Four Directions Quilts

Many Indigenous cultures use the concept of Four Directions. Often it is a way to connect the physical world with some symbolic meaning. These heritage algorithms find a vertical and horizontal position (Cartesian coordinates), and then “mirror” the image (reflection symmetry). The pattern, like life, is created through balance.

The Iroquois:

The Iroquois or Haudenosaunee ("People of the Longhouse") are a confederation of six nations: the Mohawk, Onondaga, Oneida, Cayuga, Seneca, and Tuscarora. In their origin story, the world was originally all water. Sky Woman came down from the clouds; and to support her a giant turtle dove into the mud and brought it to the surface, creating Turtle Island (North America). From the four directions came four winds, which created the four seasons. The west wind and Sky Woman had twins, who created the rest of the world. So the Four Directions are not just compass points; they are an underlying structure of the world.

The Native nations sometimes fought. The Iroquois confederation was created to make peace. To symbolize the peace they buried weapons under a pine tree. They said the pine tree had four roots, one in each of the Four Directions, to show peace spreading everywhere . Benjamin Franklin, Thomas Jefferson and others used the Iroquois confederation as an example to show the 13 colonies how they too could peacefully unite as one. We still use their eagle symbol today.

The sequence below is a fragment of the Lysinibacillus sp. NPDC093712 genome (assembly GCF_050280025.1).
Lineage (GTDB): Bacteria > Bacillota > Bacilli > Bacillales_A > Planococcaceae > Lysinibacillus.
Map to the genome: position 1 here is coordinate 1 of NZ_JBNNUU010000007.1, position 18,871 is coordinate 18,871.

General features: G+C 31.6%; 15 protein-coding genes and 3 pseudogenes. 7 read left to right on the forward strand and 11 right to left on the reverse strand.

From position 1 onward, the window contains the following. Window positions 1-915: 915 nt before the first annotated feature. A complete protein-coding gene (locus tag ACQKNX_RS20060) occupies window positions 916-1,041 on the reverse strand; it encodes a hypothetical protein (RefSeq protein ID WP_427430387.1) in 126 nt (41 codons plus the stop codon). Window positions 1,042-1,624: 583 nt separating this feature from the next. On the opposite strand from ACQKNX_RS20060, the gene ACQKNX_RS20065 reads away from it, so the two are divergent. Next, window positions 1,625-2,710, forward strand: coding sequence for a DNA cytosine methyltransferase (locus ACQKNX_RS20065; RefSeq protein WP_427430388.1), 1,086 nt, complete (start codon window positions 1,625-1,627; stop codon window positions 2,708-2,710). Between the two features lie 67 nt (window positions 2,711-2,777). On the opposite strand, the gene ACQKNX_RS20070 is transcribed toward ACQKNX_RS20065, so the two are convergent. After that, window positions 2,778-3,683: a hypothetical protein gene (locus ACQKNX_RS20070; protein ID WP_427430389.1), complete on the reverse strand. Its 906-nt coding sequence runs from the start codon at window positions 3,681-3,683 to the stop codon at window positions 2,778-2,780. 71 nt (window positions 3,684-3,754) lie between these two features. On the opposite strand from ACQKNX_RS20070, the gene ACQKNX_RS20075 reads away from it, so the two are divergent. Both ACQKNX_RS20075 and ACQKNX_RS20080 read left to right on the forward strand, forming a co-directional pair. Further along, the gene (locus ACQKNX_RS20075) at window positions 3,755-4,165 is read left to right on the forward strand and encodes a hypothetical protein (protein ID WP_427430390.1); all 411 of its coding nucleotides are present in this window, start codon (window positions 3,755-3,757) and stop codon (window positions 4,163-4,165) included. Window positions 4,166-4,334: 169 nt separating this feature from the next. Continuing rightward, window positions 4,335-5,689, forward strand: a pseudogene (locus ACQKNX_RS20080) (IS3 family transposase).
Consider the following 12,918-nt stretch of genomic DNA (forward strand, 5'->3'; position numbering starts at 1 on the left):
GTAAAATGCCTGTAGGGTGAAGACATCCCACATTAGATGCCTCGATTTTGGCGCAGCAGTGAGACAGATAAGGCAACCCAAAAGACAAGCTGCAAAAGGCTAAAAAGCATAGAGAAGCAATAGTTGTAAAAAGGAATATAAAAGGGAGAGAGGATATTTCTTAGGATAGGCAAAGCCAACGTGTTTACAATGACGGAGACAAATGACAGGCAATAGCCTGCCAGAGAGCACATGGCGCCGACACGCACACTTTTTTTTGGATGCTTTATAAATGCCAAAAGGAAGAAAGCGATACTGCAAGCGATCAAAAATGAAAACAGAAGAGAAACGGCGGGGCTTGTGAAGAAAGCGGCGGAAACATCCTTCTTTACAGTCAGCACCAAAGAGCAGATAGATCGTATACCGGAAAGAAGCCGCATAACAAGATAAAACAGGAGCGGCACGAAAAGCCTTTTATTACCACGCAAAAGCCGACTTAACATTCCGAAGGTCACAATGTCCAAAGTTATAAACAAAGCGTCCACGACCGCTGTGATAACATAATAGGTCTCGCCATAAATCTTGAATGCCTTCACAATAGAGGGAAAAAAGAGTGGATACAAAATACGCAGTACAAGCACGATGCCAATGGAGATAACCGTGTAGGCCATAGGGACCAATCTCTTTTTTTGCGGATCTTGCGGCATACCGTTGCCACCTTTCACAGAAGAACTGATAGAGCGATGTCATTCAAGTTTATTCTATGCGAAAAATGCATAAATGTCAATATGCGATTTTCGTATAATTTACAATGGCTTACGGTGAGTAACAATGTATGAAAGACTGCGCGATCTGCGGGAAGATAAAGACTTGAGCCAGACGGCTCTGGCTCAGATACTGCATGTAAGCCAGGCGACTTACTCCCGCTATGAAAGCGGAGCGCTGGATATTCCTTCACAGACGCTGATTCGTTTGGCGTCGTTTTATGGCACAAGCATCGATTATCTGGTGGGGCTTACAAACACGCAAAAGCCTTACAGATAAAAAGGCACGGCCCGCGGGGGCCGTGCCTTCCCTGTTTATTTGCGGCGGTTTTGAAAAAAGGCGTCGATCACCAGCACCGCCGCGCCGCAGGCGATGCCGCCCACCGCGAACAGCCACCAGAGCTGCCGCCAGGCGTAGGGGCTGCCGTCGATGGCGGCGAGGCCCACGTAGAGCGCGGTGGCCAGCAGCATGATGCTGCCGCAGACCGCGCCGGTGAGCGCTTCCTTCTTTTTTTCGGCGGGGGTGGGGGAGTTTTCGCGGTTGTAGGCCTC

"The Tree of Peace" - Image courtesy Mohawk artist John Fadden

Oneida Nation artist Jackie Zalim created this quilt to raise money to send Native students to college. What does the turtle represent?

Diane Towers draws on her Oneida heritage for her quilt designs. The four colors at center represent the connections created by the four directions (seasons, color of the rising sun, etc.).

Mohawk Nation artist Carla Hemlock created this checkered pattern to represent a web connecting all of nature. Then she put oil derrick at the center, with fracture lines, to show how it is threatening nature in all directions.

Hmong:

The Hmong people trace their origins to China, but centuries ago many migrated to Southeast Asia, and tended to settle in less populated hill areas where they grew crops such as dry rice. This isolation as “hill tribes” preserved older traditions such as the shaman’s trance ritual and gathering wild foods in local forests. During the 1960s, the CIA recruited them to fight against the North Vietnamese. Once the US lost the war and withdrew, over 300,000 Hmong suddenly became refugees.

While waiting in refugee camps, or resettled in the US, textile work was one of the few forms of income. According to their oral tradition, the symbols in their textiles were originally a communication system. Pandau or “flower cloth” became famous for its use of “reverse applique” (cutting spaces on the top cloth so that the one below shows through). Because quilting is a common US tradition, the Hmong symbols are sometimes stitched together as quilt blocks.

“Elephant’s foot” is a symbol of prosperity.

“House” is a symbol of unity.

“Leaf frond” is a symbol of growth.

“Dragon’s tail” is a symbol of power.

Celtic: